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Using Videos in a Flipped Classroom

Instructor: Andrew Diamond

Andrew has worked as an instructional designer and adjunct instructor. He has a doctorate in higher education and a master's degree in educational psychology.

In this lesson we'll explore some resources for integrating video into flipping your classroom. You'll learn of some places to find educational videos as well as tools for making your own! A short quiz follows.

Using Videos in a Flipped Classroom

In the early 2000s a new concept began reverberating throughout the educational community. A buzz quickly developed around a new concept: flipping the classroom. Don't worry, there are no gymnastics involved. The idea is very simple, and in this lesson we'll show you some simple ways you can implement videos into the flipped classroom.

First, let's define the concept of flipping in educational terms. Traditionally, students are introduced to a new topic in the classroom by their teacher and then are tasked with mastering it through homework. In the flipped classroom (sometimes called inverted classroom) this concept is turned around, with students introducing themselves to the concept outside of the classroom and then working on mastery and higher-level cognitive tasks in the classroom. If you're familiar with Bloom's Taxonomy -- which organizes the cognitive skills necessary to complete intellectual tasks from lowest to highest -- you can say that the student engages in the lower levels of learning (e.g., remembering, understanding) outside of class, then higher-level tasks (e.g., analyzing, evaluating) are done in class.

A real strength of flipping the classroom is that students, teachers, and parents all benefit from the better allocation of time and resources. Teachers and students are able to devote more of their class time to complex tasks. Students, when working on the fundamentals outside of class, can take all the time they need to understand content. This allows them to gain understanding before moving on to the next subject, something they might not be able to do in the classroom. Finally, because of the learning opportunities at home, parents are able to be more involved in their child's education.

Resources: TV, Internet, & More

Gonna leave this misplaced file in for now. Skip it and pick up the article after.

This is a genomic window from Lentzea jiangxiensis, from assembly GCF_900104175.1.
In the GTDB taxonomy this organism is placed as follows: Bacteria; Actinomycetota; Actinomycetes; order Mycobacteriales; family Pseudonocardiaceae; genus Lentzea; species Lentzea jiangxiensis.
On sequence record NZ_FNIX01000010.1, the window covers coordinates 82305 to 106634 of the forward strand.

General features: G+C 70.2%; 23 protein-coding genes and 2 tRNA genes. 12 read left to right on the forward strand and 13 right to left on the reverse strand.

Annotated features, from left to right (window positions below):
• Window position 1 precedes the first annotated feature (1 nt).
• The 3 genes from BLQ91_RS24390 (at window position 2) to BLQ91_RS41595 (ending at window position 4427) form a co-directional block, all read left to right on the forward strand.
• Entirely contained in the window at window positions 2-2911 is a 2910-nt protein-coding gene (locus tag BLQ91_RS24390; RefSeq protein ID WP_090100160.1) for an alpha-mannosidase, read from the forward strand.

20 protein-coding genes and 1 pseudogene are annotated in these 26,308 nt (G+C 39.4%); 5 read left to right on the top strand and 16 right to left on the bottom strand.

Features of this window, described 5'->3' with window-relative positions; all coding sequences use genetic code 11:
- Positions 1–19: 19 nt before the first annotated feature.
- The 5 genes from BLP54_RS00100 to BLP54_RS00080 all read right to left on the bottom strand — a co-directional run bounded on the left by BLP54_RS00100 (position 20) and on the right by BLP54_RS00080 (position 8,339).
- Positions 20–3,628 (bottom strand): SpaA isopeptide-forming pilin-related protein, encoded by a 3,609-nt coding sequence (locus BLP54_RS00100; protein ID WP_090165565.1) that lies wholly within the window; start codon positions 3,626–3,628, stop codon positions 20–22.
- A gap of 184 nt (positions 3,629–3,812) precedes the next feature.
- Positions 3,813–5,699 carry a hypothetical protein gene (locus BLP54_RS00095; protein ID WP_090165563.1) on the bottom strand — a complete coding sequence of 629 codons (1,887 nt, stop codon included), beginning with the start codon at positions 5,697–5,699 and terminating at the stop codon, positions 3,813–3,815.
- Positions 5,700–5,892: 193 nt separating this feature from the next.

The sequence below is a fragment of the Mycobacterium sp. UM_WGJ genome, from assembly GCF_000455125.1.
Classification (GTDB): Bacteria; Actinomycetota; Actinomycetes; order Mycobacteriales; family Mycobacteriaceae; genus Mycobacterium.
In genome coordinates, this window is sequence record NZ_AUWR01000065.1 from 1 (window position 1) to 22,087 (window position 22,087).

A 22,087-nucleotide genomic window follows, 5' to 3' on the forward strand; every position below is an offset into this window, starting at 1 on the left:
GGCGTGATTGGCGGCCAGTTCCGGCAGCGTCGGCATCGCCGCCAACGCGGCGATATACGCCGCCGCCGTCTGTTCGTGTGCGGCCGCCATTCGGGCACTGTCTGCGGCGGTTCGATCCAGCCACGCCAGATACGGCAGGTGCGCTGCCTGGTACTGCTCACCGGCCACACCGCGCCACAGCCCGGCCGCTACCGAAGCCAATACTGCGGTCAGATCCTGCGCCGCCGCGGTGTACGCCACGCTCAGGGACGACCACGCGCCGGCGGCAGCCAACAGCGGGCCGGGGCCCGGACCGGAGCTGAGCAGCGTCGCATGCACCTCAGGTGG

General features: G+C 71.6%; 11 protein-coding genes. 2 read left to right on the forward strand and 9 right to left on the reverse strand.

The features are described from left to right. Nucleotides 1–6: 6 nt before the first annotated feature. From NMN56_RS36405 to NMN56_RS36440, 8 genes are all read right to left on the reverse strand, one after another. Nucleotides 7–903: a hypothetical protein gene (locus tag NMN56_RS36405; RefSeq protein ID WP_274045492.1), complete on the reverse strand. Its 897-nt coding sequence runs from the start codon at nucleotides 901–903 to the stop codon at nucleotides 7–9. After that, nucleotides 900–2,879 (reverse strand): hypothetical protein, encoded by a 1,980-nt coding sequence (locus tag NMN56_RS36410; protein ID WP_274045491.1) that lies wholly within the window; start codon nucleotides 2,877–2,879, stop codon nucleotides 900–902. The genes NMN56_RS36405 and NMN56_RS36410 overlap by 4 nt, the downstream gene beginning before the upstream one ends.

Given the nature of the flipped classroom, most often the teacher will assign students to watch a certain video on a subject they will be covering in class the next day. The goal of these videos should be to introduce students to the fundamental concepts of a topic. For some subjects, such as science or history, this is relatively easy to find. Other, more obscure concepts, may very well involve the teacher creating a video, a topic we'll address later.


Despite what your mother may have said, television will not rot your brain. (Actually, you might want to consult a neurologist on that question.) What is true is there are plenty of excellent options on television that will allow students to be introduced to core concepts. For example, there are many television stations dedicated solely to providing quality science-based programming. These channels usually have specials dedicated to a single topic (e.g., snakes), which can serve as excellent introductions to a lesson. Other channels focus on history, politics, and technology. You'd be amazed what great educational programming there is if you tear yourself away from housewives throwing chardonnay at each other!

Internet Resources

The Internet is an astounding resource for teachers looking to find videos to support their classroom and allow students to delve into a wealth of subjects. In addition to this website you're on right now, which is host to thousands of video lessons on a variety of subjects, you can also usually find online videos simply by poking around your favorite search engine. Some are even produced by fellow teachers and universities.

For instance, let's say you want your students prepared to come to class and discuss the beginnings of the Revolutionary War. There's sure to be a video for that. You're likely to find Internet resources for the whole of American history, from the first people to cross the Bering Land Bridge all the way up to modern times! When your students view these videos, they will come to class with the knowledge necessary to allow them to analyze the deeper aspects of the topic at hand, saving you from having to cover the fundamentals.

Creating Your Own Video

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